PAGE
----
‘Addict’ a quick and easy distraction element from upcoming midterm stress

Christine Guerrini

By Christine Guerrini

Staff Reporter

Jane Austen is everywhere. Her six novels are considered classics, read and reread for English classes or for simple pleasure.

Popular movies, books and television shows constantly base their plots around “Persuasion,” “Sense and Sensibility,” “Emma,” “Mansfield Park,” “Northanger Abbey” and, of course, “Pride and Prejudice.”

For example, the popular “Bridget Jones’ Diary” books and movies are a modern adaptation of “P&P.”

Ironically, Colin Firth, who plays Mark Darcy, also starred in a BBC version of the real “P&P.” Anywhere you turn, there is a little Jane Austen around.

One of the latest Austen-inspired novels takes a different spin.

Instead of simply mimicking the brilliant 19th-century authoress, Laurie Viera Rigler’s “Confessions of a Jane Austen Addict” lives and breathes Austen – literally. The story’s heroine, Courtney, is a self-professed Austen addict.

One day, after painful betrayals by both her fiancé and best friend, she wakes up to find herself transported from her own life in New York to that of a 19th-century woman.

Her new persona is a somewhat tritely named Jane Mansfield, a 30-year-old single woman in the countryside.

At first, Courtney struggles against her environment, only to begin to lose herself in the fantasy world of her favorite novels.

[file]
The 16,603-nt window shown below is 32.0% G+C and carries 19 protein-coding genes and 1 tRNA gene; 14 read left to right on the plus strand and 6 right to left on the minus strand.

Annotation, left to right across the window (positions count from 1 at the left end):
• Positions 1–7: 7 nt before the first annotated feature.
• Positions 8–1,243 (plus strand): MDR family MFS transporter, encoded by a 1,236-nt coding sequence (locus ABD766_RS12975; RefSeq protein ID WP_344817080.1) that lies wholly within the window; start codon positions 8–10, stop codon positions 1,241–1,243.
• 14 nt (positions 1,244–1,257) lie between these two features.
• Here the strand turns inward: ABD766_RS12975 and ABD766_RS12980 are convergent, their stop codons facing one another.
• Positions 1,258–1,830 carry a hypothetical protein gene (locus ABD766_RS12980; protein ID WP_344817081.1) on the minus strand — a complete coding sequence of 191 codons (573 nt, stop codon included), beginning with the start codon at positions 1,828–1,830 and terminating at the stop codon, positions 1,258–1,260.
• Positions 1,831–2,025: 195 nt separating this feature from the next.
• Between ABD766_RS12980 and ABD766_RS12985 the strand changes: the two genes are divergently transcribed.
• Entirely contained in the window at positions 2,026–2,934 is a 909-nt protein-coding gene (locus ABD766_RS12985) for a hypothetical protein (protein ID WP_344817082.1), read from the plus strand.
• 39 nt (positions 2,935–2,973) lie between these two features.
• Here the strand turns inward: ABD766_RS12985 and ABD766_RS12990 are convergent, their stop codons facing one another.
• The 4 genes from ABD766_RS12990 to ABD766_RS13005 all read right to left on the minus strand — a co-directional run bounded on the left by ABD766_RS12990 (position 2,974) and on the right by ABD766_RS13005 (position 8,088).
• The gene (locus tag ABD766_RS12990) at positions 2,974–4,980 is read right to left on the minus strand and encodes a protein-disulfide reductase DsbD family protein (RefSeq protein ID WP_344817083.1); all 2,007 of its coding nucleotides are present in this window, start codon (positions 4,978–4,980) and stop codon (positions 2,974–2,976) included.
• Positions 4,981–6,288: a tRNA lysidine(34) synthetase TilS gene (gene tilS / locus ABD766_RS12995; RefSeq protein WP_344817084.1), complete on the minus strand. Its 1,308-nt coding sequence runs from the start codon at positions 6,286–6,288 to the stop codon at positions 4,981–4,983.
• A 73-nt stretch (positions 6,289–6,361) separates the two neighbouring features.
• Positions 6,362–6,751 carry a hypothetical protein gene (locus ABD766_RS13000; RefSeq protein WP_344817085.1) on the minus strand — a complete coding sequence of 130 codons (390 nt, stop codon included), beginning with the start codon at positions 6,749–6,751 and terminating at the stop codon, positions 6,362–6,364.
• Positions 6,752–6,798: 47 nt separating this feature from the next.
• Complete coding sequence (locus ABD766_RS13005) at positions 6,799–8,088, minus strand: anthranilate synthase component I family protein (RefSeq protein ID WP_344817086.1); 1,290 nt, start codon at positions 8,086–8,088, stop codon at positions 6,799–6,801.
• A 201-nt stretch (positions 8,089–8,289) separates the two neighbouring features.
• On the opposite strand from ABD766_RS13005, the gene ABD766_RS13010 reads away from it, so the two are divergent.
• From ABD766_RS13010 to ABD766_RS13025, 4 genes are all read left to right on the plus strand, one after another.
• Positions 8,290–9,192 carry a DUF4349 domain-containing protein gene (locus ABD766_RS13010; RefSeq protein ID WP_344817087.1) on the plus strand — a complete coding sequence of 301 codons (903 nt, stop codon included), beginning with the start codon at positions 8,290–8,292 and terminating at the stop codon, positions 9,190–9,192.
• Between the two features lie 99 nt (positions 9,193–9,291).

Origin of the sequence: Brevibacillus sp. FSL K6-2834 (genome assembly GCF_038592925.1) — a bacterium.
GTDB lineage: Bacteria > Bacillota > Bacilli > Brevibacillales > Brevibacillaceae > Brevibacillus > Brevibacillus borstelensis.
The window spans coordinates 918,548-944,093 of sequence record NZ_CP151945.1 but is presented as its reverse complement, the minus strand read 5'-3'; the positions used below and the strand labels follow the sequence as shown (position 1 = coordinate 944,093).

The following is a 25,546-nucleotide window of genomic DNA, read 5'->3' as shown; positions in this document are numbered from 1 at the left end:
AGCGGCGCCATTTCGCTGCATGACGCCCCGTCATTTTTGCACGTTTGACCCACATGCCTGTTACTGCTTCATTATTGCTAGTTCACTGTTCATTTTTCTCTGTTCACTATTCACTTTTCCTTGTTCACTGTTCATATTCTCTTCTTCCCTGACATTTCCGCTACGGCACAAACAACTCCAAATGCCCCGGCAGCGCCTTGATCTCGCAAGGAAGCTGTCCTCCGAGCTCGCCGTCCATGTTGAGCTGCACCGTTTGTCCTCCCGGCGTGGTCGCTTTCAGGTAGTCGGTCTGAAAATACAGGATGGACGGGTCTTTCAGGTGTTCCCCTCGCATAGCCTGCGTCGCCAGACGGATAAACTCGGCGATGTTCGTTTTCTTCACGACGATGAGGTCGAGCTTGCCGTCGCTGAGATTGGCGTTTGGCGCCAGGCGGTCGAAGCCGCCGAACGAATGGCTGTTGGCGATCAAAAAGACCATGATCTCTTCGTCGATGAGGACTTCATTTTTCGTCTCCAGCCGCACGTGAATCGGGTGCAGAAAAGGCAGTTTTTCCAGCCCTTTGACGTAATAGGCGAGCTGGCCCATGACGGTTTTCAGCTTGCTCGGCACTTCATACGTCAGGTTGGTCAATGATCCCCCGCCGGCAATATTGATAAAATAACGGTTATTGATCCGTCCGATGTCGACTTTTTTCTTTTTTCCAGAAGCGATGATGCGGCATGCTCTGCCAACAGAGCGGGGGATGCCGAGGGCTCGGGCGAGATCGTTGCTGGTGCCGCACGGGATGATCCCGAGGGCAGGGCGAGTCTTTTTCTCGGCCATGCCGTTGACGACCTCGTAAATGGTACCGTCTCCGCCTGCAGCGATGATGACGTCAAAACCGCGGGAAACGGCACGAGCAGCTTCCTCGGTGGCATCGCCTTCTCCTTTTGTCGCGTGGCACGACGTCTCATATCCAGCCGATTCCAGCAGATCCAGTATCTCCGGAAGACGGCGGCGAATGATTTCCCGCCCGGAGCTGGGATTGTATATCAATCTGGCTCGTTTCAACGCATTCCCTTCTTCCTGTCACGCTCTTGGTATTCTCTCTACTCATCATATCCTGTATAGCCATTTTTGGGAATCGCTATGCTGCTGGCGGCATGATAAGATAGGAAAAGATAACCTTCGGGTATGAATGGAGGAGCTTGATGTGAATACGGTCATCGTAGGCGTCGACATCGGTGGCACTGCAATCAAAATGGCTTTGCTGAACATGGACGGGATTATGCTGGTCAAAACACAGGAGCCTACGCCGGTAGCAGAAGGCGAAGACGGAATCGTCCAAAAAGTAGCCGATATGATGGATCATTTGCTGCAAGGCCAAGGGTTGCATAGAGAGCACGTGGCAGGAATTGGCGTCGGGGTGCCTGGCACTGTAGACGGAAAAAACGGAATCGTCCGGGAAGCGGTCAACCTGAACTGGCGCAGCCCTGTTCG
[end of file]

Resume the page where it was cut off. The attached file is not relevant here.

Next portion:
The story follows Courtney – or Jane Mansfield – through a series of Austen-like romances and strange adventures; at one point, Courtney even runs into and speaks with Austen herself.

While Rigler’s tone and word choice in no way match Austen’s 19th-century lyricism, her writing will surely resonate with a 21st-century audience.

Rigler uses a balance of formal and informal speech, shifting from Courtney’s thoughts in current-day slang to the more rigid speech of those around her. She accurately translates the implications of every encounter so that readers may understand the large gap between societies.

A quick and easy read, “Confessions of a Jane Austen Addict” gears itself primarily to female readers. This may be especially helpful during the opcoming midterms week: Take a study break and read this book.